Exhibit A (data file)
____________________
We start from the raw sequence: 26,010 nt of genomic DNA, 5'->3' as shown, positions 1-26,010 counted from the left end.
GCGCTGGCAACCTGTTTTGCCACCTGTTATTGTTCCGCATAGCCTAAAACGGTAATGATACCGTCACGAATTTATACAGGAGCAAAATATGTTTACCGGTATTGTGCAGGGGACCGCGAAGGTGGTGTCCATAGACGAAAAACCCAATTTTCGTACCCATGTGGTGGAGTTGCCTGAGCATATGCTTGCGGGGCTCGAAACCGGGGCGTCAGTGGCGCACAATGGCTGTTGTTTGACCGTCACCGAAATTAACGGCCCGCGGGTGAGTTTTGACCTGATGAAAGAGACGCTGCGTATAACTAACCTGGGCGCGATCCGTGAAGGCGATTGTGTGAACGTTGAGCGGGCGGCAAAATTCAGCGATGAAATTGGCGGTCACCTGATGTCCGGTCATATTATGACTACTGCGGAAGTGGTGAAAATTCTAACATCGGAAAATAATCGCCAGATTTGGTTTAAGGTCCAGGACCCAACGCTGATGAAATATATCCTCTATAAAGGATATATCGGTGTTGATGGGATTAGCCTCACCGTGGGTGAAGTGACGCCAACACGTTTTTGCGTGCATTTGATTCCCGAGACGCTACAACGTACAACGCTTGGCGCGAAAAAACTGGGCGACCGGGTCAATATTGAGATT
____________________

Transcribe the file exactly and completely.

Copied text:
We start from the raw sequence: 26,010 nt of genomic DNA, 5'->3' as shown, positions 1-26,010 counted from the left end.
GCGCTGGCAACCTGTTTTGCCACCTGTTATTGTTCCGCATAGCCTAAAACGGTAATGATACCGTCACGAATTTATACAGGAGCAAAATATGTTTACCGGTATTGTGCAGGGGACCGCGAAGGTGGTGTCCATAGACGAAAAACCCAATTTTCGTACCCATGTGGTGGAGTTGCCTGAGCATATGCTTGCGGGGCTCGAAACCGGGGCGTCAGTGGCGCACAATGGCTGTTGTTTGACCGTCACCGAAATTAACGGCCCGCGGGTGAGTTTTGACCTGATGAAAGAGACGCTGCGTATAACTAACCTGGGCGCGATCCGTGAAGGCGATTGTGTGAACGTTGAGCGGGCGGCAAAATTCAGCGATGAAATTGGCGGTCACCTGATGTCCGGTCATATTATGACTACTGCGGAAGTGGTGAAAATTCTAACATCGGAAAATAATCGCCAGATTTGGTTTAAGGTCCAGGACCCAACGCTGATGAAATATATCCTCTATAAAGGATATATCGGTGTTGATGGGATTAGCCTCACCGTGGGTGAAGTGACGCCAACACGTTTTTGCGTGCATTTGATTCCCGAGACGCTACAACGTACAACGCTTGGCGCGAAAAAACTGGGCGACCGGGTCAATATTGAGATT